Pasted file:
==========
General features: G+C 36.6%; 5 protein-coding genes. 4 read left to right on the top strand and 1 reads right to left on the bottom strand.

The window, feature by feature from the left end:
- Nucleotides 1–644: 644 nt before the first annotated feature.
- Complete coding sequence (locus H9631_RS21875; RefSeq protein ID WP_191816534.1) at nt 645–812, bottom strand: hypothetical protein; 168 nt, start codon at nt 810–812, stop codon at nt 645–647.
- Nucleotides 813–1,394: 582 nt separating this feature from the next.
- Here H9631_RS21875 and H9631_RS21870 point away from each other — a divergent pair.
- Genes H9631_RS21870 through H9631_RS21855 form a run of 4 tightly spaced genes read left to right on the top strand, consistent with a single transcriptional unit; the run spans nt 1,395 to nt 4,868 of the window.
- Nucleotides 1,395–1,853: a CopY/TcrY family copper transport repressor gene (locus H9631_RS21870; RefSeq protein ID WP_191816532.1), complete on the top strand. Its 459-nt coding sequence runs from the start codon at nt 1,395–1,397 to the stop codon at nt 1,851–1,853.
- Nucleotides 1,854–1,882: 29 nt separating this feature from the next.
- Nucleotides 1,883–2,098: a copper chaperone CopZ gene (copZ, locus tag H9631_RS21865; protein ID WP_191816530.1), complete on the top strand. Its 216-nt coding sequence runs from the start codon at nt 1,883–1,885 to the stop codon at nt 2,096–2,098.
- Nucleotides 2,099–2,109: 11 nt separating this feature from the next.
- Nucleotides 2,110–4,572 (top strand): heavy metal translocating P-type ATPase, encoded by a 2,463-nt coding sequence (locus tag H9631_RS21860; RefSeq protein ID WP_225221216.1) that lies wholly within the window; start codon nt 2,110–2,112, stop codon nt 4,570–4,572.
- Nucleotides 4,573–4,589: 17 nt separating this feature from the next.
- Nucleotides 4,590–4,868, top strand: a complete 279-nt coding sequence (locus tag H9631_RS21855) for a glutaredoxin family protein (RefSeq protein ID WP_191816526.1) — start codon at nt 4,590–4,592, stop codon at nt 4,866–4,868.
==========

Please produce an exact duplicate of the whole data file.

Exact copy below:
General features: G+C 36.6%; 5 protein-coding genes. 4 read left to right on the top strand and 1 reads right to left on the bottom strand.

The window, feature by feature from the left end:
- Nucleotides 1–644: 644 nt before the first annotated feature.
- Complete coding sequence (locus H9631_RS21875; RefSeq protein ID WP_191816534.1) at nt 645–812, bottom strand: hypothetical protein; 168 nt, start codon at nt 810–812, stop codon at nt 645–647.
- Nucleotides 813–1,394: 582 nt separating this feature from the next.
- Here H9631_RS21875 and H9631_RS21870 point away from each other — a divergent pair.
- Genes H9631_RS21870 through H9631_RS21855 form a run of 4 tightly spaced genes read left to right on the top strand, consistent with a single transcriptional unit; the run spans nt 1,395 to nt 4,868 of the window.
- Nucleotides 1,395–1,853: a CopY/TcrY family copper transport repressor gene (locus H9631_RS21870; RefSeq protein ID WP_191816532.1), complete on the top strand. Its 459-nt coding sequence runs from the start codon at nt 1,395–1,397 to the stop codon at nt 1,851–1,853.
- Nucleotides 1,854–1,882: 29 nt separating this feature from the next.
- Nucleotides 1,883–2,098: a copper chaperone CopZ gene (copZ, locus tag H9631_RS21865; protein ID WP_191816530.1), complete on the top strand. Its 216-nt coding sequence runs from the start codon at nt 1,883–1,885 to the stop codon at nt 2,096–2,098.
- Nucleotides 2,099–2,109: 11 nt separating this feature from the next.
- Nucleotides 2,110–4,572 (top strand): heavy metal translocating P-type ATPase, encoded by a 2,463-nt coding sequence (locus tag H9631_RS21860; RefSeq protein ID WP_225221216.1) that lies wholly within the window; start codon nt 2,110–2,112, stop codon nt 4,570–4,572.
- Nucleotides 4,573–4,589: 17 nt separating this feature from the next.
- Nucleotides 4,590–4,868, top strand: a complete 279-nt coding sequence (locus tag H9631_RS21855) for a glutaredoxin family protein (RefSeq protein ID WP_191816526.1) — start codon at nt 4,590–4,592, stop codon at nt 4,866–4,868.